Java, joe, brew, go juice, cuppa – there are many names for the dark elixir that brings life to the morning hours and caps off a festive evening with friends. Coffee is an integral part of the daily routine for people in much of the world, and its consumption comes with a host of hotly debated benefits and risks for the human body. Recently, researchers in South Korea discovered another feature to add to the list of benefits – but this time, it’s for the health of the planet. Used coffee grounds – an innocuous if somewhat annoying side effect of coffee drinking – can be recycled into carbon capture material, thus helping to rid the atmosphere of harmful greenhouse gases. And the best thing about used coffee grounds, of course, is that the world is already producing tons and tons of it.
Old coffee grounds are a low-cost material with a lot of applications. We’ve seen inventors create all sorts of recycled products from used grounds, from furniture to odor-eating clothing to printer ink and, ironically, even coffee cups. Making useful products out of old coffee grounds is pretty cool, but using them to save the planet is an even more exciting idea. Researchers at Ulsan National Institute of Science and Technology (UNIST) in South Korea are the geniuses behind the new carbon cleaning material, which is created by steeping used coffee grounds in a potassium hydroxide solution and then heating the mixture to 65 °C (149 °F). They dry out that material and then use an argon-atmospheric furnace to super-heat it, which activates its carbon-capturing capabilities. The whole process takes less than a day and, because used coffee grounds are insanely cheap, it’s a pretty cost-effective approach to a really big problem.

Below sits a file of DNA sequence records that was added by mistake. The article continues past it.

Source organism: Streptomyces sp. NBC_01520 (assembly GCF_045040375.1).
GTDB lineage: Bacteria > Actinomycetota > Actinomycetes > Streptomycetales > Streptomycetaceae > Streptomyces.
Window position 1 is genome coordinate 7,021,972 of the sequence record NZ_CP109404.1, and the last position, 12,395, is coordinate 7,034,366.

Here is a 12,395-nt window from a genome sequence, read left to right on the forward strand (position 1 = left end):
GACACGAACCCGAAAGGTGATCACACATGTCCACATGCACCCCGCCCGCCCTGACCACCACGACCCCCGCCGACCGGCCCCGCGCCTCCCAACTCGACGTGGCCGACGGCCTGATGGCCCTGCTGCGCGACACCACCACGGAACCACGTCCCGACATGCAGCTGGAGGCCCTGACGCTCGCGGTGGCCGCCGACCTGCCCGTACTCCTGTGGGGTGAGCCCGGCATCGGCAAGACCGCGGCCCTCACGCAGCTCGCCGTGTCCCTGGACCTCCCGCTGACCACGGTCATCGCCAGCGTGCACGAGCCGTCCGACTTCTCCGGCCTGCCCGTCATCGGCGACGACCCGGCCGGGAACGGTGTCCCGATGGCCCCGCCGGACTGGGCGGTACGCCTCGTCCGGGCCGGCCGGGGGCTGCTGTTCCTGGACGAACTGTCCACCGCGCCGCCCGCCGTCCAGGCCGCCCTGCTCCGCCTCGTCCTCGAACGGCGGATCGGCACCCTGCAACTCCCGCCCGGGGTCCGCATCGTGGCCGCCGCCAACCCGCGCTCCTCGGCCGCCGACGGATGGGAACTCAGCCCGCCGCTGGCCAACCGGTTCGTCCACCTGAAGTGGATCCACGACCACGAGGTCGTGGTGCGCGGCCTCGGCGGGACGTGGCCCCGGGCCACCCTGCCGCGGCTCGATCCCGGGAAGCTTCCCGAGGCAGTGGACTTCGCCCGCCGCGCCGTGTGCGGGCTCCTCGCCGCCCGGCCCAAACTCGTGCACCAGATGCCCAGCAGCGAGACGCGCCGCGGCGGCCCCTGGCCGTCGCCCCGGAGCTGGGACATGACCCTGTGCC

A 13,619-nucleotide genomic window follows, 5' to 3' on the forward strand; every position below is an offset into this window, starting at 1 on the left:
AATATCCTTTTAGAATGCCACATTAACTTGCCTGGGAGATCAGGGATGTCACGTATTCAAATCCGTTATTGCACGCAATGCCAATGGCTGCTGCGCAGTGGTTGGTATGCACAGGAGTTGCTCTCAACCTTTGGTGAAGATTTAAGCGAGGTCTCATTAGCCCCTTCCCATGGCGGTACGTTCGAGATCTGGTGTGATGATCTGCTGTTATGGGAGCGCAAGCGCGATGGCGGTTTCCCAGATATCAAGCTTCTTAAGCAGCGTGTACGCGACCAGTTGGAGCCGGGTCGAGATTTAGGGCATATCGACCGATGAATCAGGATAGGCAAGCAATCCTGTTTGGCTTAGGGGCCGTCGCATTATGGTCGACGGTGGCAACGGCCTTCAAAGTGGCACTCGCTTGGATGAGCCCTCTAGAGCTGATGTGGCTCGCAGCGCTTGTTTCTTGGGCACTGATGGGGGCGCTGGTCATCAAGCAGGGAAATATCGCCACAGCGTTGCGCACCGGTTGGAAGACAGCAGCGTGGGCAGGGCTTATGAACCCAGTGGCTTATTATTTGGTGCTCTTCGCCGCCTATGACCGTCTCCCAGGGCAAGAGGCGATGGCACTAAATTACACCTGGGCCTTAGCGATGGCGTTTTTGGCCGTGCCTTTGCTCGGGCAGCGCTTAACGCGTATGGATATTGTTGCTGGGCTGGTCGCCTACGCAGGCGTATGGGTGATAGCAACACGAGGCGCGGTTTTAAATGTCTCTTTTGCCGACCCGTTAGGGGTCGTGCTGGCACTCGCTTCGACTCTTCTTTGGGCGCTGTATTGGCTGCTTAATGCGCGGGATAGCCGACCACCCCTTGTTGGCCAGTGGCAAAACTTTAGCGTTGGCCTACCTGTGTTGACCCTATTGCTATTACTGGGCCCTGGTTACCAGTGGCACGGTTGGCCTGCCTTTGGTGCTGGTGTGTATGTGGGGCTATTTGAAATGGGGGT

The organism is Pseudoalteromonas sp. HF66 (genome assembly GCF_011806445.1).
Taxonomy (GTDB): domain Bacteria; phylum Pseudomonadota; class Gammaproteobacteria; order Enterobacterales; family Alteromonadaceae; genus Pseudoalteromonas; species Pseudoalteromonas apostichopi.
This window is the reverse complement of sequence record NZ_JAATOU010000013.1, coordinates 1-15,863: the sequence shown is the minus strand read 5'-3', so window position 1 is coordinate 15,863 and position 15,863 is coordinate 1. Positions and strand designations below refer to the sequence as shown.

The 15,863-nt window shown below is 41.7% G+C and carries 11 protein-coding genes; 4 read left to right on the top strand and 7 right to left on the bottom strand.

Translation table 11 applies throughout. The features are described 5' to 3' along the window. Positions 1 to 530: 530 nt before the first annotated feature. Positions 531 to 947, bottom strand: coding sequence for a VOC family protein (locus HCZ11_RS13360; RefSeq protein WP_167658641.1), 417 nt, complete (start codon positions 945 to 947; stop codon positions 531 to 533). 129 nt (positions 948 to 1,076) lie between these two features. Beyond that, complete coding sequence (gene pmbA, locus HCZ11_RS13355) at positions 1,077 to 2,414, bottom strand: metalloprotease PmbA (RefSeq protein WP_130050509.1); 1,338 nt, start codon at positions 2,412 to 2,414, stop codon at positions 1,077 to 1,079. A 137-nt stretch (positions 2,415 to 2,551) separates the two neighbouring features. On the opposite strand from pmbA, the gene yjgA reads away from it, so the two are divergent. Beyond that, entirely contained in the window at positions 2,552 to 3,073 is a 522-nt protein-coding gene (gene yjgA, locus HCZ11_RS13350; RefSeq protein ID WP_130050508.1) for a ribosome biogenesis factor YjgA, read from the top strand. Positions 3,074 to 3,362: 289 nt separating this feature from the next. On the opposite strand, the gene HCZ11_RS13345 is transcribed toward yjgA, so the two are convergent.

Cleaning carbon emissions from the atmosphere is a key challenge for modern researchers, and this coffee cum carbon capture capable creation – which is intended specifically to remove methane from the air – could be a real game changer. Although the research team doesn’t quite understand how it works, they are clear on the fact that it does. Adding sodium hydroxide makes it work even better. “It seems when we add the sodium hydroxide to form the activated carbon it absorbs everything,” says Christian Kemp, an original researcher on the work at UNIST and now a member of the Pohang University of Science and Technology faculty. “We were able to take away one step in the normal activation process – the filtering and washing – because the coffee is such a brilliant absorbent.”
Who’s ready to brew another pot? You know, for the environment.